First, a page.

First Month After DeathShow Table of Contents
In addition to the tasks outlined in First Week, here are some of the key tasks you should be accomplishing in the first month.
Set up some file folders to keep things such as physical receipts, appraisals, bills of sale, death certificates, etc. It probably goes without saying, but license your copy of EstateExec from the estate's Overview tab.
Decide if You Want/Need a Lawyer
Having a lawyer's help can be invaluable. They deal with this process every day; you've probably never done it in your life. That being said, many people opt to save thousands of dollars and handle things themselves. See Do I Need a Lawyer?.
Start to Inventory the Estate
Start to collect information about estate assets (real estate, stocks, collectibles, etc.) and estate debts (mortgages, loans, etc.). This will likely take months to fully complete, as you gradually uncover hidden treasures and bills, and you may have to wait for Notice of Death statutory durations. See Taking Inventory for extensive help with the overall inventory process.
Keep Things Running
Part of your duty as executor during this time is to keep things running (businesses, households, etc.). For example, make sure any home is being maintained, and that the utility bills are being paid, etc. In fact, utility companies are notoriously aggressive about this, and missing a bill by a few days may trigger them to cut off services (try to avoid this). Please be aware, however, that you are not personally responsible for any debts, so if the estate will likely not have the funds to reimburse you, you should decide carefully whether you want to pay any of these bills.
Protect Unoccupied Property
If the estate includes a home that is now vacant or unoccupied, you may want to take additional steps to protect it, since such properties are more vulnerable (to theft, vandalism, squatters, broken pipes that go unnoticed, etc.). You may want to periodically check in on the property, and to consider hiring an alarm company, as well as a gardener to keep it looking lived-in. You should also be aware that insurance companies have special rules for vacant or unoccupied homes, and you may need to take action to ensure the home continues to be covered (see Consumer Reports and insurance considerations).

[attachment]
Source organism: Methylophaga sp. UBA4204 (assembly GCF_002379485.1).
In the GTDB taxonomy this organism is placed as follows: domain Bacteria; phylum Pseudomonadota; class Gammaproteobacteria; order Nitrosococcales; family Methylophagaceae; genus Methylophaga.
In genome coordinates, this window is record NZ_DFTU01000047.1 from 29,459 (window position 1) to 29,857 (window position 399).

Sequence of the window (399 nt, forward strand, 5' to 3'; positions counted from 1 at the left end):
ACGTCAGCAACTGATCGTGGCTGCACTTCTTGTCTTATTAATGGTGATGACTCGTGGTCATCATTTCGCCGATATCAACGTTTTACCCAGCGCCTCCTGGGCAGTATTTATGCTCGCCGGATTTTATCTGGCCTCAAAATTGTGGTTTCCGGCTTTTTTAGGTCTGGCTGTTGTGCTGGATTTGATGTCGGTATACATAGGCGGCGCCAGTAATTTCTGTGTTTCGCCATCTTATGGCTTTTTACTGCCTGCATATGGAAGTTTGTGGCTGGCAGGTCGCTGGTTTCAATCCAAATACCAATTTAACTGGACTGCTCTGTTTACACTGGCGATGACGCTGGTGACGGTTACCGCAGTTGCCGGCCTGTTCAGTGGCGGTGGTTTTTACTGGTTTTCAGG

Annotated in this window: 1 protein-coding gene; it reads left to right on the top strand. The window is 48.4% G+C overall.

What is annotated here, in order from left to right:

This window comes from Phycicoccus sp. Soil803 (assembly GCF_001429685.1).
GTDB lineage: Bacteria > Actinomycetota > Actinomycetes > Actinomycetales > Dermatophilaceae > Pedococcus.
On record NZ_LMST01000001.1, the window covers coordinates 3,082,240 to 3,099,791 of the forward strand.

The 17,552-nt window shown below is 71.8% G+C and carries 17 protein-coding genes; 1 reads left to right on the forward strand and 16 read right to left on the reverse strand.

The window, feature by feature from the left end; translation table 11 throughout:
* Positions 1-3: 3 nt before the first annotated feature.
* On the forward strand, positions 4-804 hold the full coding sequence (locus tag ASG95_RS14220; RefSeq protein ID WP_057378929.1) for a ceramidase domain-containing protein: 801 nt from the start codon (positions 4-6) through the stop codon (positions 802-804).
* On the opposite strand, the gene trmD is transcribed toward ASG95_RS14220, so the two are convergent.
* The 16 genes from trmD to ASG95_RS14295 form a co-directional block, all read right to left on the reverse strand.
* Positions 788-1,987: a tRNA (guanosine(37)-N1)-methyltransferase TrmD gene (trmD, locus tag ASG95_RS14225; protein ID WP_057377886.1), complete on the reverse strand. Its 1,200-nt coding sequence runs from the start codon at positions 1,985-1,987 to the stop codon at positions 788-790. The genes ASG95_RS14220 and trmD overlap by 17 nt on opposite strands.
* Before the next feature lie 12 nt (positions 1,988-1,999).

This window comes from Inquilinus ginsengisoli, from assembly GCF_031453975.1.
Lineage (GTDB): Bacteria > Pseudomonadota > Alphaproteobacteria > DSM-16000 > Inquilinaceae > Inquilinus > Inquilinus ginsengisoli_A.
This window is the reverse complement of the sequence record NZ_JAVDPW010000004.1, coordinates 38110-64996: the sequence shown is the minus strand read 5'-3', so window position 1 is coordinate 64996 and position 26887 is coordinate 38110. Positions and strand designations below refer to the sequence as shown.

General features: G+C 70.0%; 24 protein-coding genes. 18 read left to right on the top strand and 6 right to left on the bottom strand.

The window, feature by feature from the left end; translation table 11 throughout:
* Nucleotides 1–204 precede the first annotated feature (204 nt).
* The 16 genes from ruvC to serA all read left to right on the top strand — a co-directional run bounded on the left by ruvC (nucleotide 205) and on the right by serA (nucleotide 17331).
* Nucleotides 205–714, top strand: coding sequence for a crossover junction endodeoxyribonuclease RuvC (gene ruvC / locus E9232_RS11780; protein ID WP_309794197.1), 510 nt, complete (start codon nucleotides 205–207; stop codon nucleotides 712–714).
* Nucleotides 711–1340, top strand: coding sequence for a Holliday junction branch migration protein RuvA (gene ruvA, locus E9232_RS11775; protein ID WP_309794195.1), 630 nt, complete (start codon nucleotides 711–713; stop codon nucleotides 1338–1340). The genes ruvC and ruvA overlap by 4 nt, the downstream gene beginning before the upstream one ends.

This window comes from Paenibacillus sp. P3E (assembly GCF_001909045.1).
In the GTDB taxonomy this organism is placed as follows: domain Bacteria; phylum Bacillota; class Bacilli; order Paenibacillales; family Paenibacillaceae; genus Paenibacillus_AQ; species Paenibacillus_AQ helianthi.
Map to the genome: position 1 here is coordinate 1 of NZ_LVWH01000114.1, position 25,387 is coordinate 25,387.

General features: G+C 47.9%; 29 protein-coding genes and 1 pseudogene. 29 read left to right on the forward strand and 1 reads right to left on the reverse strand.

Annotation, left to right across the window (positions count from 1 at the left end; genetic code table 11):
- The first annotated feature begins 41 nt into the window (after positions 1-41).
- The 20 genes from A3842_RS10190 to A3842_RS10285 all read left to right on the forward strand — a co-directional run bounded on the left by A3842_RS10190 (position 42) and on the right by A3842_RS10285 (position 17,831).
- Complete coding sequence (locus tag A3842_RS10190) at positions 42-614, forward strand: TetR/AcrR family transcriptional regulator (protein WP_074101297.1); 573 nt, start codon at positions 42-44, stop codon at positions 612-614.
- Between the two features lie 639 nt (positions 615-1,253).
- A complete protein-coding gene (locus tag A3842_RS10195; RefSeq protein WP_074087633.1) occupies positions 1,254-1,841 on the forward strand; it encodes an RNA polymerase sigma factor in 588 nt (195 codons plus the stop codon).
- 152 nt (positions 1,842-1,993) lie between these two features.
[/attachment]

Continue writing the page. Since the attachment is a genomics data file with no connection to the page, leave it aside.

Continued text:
Cancel Unneeded Services
Cancel the decedent's cell phone service, Internet access, cable TV, etc. If the decedent was renting a residence, notify the landlord and determine how best to terminate any lease. But don't cut off things like electricity or water until the residence, whether rented or owned, has been handled! Similarly, don't terminate any insurance until that insurance is no longer needed.
Notify Service Canada
Service Canada must be notified of the deceased's death by the end of the month. You can call 1-800-622-6232, or contact a local Service Canada office.
If the deceased was receiving Old Age Security (OAS) or Canada Pension Plan (CPP) benefits, these benefits must be cancelled. Benefits are payable for the month in which the death occurs; benefits received after that must be repaid.
If the deceased was receiving Employment Insurance (EI) benefits, you need to cancel those. If the deceased was eligible for EI but had not applied, you can retroactively apply for a lump sum payment. See Deceased EI Benefits.
If the deceased had any student loans, you can get any remaining federal balances forgiven by contacting the National Student Loan Service Centre. Contact the appropriate provincial or territorial student aid office for the local part of the loan.
See also Inform the Federal Government of a Death.
The Canada Revenue Agency (CRA) must be notified of the decedent's death as soon as possible. You can call 1-800-959-8281 or complete a CRA Records Update Form and send it to a local tax services office or tax centre.
The Canada Revenue Agency: What To Do Following a Death covers several other situations you may need to handle, such as arranging to stop or transfer ongoing GST/HST, CWB, or CCB payments.
See also First 3 Months.